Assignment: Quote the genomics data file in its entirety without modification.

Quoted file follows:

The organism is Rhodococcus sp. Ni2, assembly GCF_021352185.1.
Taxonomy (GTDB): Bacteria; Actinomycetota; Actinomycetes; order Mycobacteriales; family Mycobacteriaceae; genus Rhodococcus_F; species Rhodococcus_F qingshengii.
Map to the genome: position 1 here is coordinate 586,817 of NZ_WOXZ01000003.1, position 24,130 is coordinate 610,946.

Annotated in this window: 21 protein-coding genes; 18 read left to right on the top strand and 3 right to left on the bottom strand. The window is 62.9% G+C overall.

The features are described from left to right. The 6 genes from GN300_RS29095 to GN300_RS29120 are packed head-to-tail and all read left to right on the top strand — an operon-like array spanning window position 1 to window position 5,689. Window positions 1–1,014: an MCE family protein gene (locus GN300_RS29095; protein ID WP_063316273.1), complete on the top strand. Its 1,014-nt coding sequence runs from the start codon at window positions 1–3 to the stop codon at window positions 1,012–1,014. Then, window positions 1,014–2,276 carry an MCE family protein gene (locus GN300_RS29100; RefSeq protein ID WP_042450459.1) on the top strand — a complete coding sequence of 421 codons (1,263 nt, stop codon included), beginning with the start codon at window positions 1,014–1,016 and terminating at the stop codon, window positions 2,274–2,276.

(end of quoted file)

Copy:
The organism is Rhodococcus sp. Ni2, assembly GCF_021352185.1.
Taxonomy (GTDB): Bacteria; Actinomycetota; Actinomycetes; order Mycobacteriales; family Mycobacteriaceae; genus Rhodococcus_F; species Rhodococcus_F qingshengii.
Map to the genome: position 1 here is coordinate 586,817 of NZ_WOXZ01000003.1, position 24,130 is coordinate 610,946.

Annotated in this window: 21 protein-coding genes; 18 read left to right on the top strand and 3 right to left on the bottom strand. The window is 62.9% G+C overall.

The features are described from left to right. The 6 genes from GN300_RS29095 to GN300_RS29120 are packed head-to-tail and all read left to right on the top strand — an operon-like array spanning window position 1 to window position 5,689. Window positions 1–1,014: an MCE family protein gene (locus GN300_RS29095; protein ID WP_063316273.1), complete on the top strand. Its 1,014-nt coding sequence runs from the start codon at window positions 1–3 to the stop codon at window positions 1,012–1,014. Then, window positions 1,014–2,276 carry an MCE family protein gene (locus GN300_RS29100; RefSeq protein ID WP_042450459.1) on the top strand — a complete coding sequence of 421 codons (1,263 nt, stop codon included), beginning with the start codon at window positions 1,014–1,016 and terminating at the stop codon, window positions 2,274–2,276.